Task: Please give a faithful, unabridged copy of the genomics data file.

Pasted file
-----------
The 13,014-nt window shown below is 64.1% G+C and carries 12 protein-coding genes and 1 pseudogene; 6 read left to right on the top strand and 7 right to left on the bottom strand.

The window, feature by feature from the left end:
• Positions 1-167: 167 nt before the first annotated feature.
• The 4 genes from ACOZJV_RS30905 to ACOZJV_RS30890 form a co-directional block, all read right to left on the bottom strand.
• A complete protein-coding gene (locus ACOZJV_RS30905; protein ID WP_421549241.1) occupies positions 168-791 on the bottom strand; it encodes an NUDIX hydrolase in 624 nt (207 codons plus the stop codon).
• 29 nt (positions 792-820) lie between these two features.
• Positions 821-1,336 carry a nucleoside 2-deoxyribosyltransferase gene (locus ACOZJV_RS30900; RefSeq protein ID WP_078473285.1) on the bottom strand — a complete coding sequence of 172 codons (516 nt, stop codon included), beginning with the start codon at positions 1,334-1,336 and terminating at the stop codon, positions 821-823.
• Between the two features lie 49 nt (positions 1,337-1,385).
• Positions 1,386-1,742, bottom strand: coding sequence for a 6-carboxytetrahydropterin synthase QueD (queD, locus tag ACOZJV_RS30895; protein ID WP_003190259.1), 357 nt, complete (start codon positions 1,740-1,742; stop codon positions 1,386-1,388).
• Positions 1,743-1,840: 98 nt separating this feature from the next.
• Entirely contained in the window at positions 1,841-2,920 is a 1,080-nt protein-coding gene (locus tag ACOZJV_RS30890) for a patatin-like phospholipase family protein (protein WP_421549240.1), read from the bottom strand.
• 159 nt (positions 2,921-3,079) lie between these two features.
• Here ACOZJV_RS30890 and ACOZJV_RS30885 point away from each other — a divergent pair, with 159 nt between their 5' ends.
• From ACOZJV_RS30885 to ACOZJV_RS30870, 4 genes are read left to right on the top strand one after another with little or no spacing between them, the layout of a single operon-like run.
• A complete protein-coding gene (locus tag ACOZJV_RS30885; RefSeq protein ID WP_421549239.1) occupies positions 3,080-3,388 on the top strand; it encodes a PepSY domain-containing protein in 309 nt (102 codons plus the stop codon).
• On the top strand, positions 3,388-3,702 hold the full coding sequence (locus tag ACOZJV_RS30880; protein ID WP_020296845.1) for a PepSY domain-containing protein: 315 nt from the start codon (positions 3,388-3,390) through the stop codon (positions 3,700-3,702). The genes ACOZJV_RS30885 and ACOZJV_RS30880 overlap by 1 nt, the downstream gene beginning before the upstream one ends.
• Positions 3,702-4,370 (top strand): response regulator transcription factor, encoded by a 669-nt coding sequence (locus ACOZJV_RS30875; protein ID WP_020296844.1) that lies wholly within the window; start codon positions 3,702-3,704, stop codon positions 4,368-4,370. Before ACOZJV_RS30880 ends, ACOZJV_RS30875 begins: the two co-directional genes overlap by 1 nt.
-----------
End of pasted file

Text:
The 13,014-nt window shown below is 64.1% G+C and carries 12 protein-coding genes and 1 pseudogene; 6 read left to right on the top strand and 7 right to left on the bottom strand.

The window, feature by feature from the left end:
• Positions 1-167: 167 nt before the first annotated feature.
• The 4 genes from ACOZJV_RS30905 to ACOZJV_RS30890 form a co-directional block, all read right to left on the bottom strand.
• A complete protein-coding gene (locus ACOZJV_RS30905; protein ID WP_421549241.1) occupies positions 168-791 on the bottom strand; it encodes an NUDIX hydrolase in 624 nt (207 codons plus the stop codon).
• 29 nt (positions 792-820) lie between these two features.
• Positions 821-1,336 carry a nucleoside 2-deoxyribosyltransferase gene (locus ACOZJV_RS30900; RefSeq protein ID WP_078473285.1) on the bottom strand — a complete coding sequence of 172 codons (516 nt, stop codon included), beginning with the start codon at positions 1,334-1,336 and terminating at the stop codon, positions 821-823.
• Between the two features lie 49 nt (positions 1,337-1,385).
• Positions 1,386-1,742, bottom strand: coding sequence for a 6-carboxytetrahydropterin synthase QueD (queD, locus tag ACOZJV_RS30895; protein ID WP_003190259.1), 357 nt, complete (start codon positions 1,740-1,742; stop codon positions 1,386-1,388).
• Positions 1,743-1,840: 98 nt separating this feature from the next.
• Entirely contained in the window at positions 1,841-2,920 is a 1,080-nt protein-coding gene (locus tag ACOZJV_RS30890) for a patatin-like phospholipase family protein (protein WP_421549240.1), read from the bottom strand.
• 159 nt (positions 2,921-3,079) lie between these two features.
• Here ACOZJV_RS30890 and ACOZJV_RS30885 point away from each other — a divergent pair, with 159 nt between their 5' ends.
• From ACOZJV_RS30885 to ACOZJV_RS30870, 4 genes are read left to right on the top strand one after another with little or no spacing between them, the layout of a single operon-like run.
• A complete protein-coding gene (locus tag ACOZJV_RS30885; RefSeq protein ID WP_421549239.1) occupies positions 3,080-3,388 on the top strand; it encodes a PepSY domain-containing protein in 309 nt (102 codons plus the stop codon).
• On the top strand, positions 3,388-3,702 hold the full coding sequence (locus tag ACOZJV_RS30880; protein ID WP_020296845.1) for a PepSY domain-containing protein: 315 nt from the start codon (positions 3,388-3,390) through the stop codon (positions 3,700-3,702). The genes ACOZJV_RS30885 and ACOZJV_RS30880 overlap by 1 nt, the downstream gene beginning before the upstream one ends.
• Positions 3,702-4,370 (top strand): response regulator transcription factor, encoded by a 669-nt coding sequence (locus ACOZJV_RS30875; protein ID WP_020296844.1) that lies wholly within the window; start codon positions 3,702-3,704, stop codon positions 4,368-4,370. Before ACOZJV_RS30880 ends, ACOZJV_RS30875 begins: the two co-directional genes overlap by 1 nt.